Community Research and Development Information Service - CORDIS

H2020

SPIDE — Result In Brief

Project ID: 707996
Funded under: H2020-EU.1.3.2.
Country: Spain
Domain: Fundamental Research

Role of consonant bias in word learning in infants

EU-funded scientists have investigated speech-sound processing in human infants to determine its role in the development of language and understand the origins of the consonant/vowel functional bias.
Role of consonant bias in word learning in infants
In speech processing as well as in the world’s languages, there is bias towards consonants compared to vowels. Consonants are more suited to lexical processing, while vowels are better for syntax-related processes. However, it wasn’t known whether this ‘division of labour’ was a uniquely human attribute that plays a role in early syntax and lexical acquisition, or the result of the asymmetry present in the input.

The Horizon 2020 SPIDE project addressed this question, exploring the developmental and evolutionary origins of an infant’s ability to assign specific functional roles to the different categories of sound comprising speech.

Researchers conducted experiments on infants and rats to test the hypothesis that the disproportionate use of consonants compared to vowels is not a by-product of their physical differences. They also investigated whether it plays a significant role in early language acquisition and if it derives from more general biases shared with other species.

A bias towards consonants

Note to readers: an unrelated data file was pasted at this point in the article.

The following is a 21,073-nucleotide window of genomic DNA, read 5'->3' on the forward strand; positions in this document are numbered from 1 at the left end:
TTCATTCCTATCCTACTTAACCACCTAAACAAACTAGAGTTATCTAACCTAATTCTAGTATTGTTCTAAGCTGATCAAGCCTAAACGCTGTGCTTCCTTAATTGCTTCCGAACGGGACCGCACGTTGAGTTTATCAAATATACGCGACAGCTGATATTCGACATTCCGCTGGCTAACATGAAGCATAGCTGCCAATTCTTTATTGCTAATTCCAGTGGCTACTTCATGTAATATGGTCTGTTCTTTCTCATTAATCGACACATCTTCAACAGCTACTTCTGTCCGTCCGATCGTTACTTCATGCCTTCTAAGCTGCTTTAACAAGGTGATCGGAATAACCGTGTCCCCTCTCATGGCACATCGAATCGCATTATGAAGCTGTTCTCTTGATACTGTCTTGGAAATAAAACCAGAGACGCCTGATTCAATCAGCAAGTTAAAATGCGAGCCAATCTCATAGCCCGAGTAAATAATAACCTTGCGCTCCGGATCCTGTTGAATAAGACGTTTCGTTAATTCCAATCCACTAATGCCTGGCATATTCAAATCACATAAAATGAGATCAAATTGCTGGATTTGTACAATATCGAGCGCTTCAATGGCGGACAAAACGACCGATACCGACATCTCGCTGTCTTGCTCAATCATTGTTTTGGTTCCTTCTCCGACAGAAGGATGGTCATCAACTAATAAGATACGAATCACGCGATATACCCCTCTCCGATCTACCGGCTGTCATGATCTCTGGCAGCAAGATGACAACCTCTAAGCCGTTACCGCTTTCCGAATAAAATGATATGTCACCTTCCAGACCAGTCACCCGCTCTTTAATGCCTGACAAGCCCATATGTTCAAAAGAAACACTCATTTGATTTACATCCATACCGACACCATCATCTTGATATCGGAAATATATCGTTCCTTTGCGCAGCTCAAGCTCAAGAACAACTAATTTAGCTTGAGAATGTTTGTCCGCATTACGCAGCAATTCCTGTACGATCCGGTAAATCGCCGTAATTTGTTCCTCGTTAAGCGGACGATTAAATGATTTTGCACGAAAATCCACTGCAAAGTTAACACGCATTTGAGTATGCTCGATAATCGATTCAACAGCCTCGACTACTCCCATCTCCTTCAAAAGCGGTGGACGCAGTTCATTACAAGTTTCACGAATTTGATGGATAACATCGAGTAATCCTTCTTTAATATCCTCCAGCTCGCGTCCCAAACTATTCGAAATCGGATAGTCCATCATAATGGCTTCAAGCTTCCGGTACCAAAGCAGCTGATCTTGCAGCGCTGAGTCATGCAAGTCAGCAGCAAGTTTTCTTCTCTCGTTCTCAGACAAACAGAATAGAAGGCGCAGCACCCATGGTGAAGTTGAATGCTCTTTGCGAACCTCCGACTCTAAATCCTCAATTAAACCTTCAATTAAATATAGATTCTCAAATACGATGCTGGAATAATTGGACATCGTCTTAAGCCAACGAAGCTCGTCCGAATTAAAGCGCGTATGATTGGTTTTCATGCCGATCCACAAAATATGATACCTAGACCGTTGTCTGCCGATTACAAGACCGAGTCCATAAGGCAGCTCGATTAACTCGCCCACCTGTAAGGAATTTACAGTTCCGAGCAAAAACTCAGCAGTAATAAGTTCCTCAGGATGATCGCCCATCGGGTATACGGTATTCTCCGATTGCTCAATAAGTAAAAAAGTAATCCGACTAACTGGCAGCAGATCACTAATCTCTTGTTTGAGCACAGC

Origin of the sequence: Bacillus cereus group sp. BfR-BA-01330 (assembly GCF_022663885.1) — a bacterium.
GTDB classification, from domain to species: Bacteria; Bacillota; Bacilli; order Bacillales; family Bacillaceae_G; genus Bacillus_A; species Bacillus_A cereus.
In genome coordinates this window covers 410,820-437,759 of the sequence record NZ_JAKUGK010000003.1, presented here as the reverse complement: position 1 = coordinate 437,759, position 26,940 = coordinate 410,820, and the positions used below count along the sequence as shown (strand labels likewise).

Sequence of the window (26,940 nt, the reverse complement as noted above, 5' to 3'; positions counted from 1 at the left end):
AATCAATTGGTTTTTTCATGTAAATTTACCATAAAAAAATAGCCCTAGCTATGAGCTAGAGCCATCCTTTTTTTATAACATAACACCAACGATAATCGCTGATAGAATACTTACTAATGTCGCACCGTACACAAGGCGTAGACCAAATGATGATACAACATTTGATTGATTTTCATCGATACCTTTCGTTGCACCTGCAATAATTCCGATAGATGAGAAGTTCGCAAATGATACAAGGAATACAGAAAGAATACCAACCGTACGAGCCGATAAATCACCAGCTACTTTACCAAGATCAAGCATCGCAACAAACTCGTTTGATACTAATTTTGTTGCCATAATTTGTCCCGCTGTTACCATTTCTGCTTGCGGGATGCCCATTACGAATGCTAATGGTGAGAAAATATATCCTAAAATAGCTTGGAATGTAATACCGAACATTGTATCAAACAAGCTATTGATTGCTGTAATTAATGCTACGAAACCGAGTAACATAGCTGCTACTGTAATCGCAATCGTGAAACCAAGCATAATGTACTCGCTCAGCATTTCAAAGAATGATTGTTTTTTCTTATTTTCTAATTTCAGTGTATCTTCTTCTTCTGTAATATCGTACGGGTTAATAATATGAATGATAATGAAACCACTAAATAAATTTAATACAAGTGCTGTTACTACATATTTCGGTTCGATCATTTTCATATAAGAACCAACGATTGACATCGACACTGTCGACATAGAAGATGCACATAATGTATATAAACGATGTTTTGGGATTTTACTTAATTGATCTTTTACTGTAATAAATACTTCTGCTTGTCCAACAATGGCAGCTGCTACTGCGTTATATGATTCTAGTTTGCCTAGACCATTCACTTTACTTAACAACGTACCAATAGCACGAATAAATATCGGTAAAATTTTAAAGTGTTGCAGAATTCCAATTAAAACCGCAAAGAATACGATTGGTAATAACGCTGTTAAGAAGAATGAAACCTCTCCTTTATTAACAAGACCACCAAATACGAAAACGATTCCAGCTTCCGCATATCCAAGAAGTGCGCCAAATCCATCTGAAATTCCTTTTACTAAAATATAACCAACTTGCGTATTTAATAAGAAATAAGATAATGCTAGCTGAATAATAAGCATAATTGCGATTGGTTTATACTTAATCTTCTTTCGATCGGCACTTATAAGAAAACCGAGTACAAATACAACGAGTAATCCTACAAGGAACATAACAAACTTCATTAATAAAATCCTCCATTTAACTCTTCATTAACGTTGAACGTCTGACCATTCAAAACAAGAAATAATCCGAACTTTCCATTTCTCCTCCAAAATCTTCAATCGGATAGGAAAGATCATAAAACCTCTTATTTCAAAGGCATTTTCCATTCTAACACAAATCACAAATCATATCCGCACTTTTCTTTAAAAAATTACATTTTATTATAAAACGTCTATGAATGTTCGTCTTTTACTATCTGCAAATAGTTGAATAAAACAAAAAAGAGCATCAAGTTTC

Scientists used both behavioural and neuroimaging techniques to investigate the origins of the consonant/vowel asymmetry in language acquisition and evolution. “Our studies of infant behaviour showed that infants learning Spanish switch from an overall bias for vowels in familiar words when five months old, to favouring consonants at twelve months,” say project coordinator Prof. Juan Manuel Toro and Marie Curie grantee Dr Camillia Bouchon.

The use of eye tracking revealed that younger infants respond more after vowel mispronunciations than after consonant mispronunciations. Interestingly, this pattern was reversed in older infants who responded more after consonant mispronunciations than after vowel mispronunciations. A comparative study using the same stimuli in laboratory rats demonstrated significantly greater sensitivity to a vowel mispronunciation than to a consonant mispronunciation.

Results suggested that there is a transition from an acoustical strategy to a phonetic one during language learning in infants. “Vowels appear to be better for lexical recognition in both five months old human infants and in a non-human species, suggesting that the ability to target consonants preferentially in words may be a uniquely human ability,” explains Prof. Toro.

Language development

SPIDE has increased scientific understanding of language acquisition and how human predisposition for language evolved. According to Prof. Toro: “It also contributes to research on impaired language development, identifying the early signs of speech sound processing delays in babies and how exposure to more than one language may influence the use of consonants and vowels.”

In addition, SPIDE showed that the ability to assign a particular linguistic role to consonants in words is not present in non-human animals such as laboratory rats, even when they are able to perceive and categorise consonant and vowel sounds and memorise word forms. This suggests that this ability is part of the uniquely human ability for language.

The project's results will provide scientists with a better understanding of the developmental and evolutionary origins of consonant/vowel functional bias. “Our findings may act as a potential precursor of specific language impairments, like dyslexia and other language development related disorders, and help create suitable therapies,” Prof. Toro and Dr Bouchon conclude.

Keywords

SPIDE, language, consonant, vowel, infant, lexical, syntax
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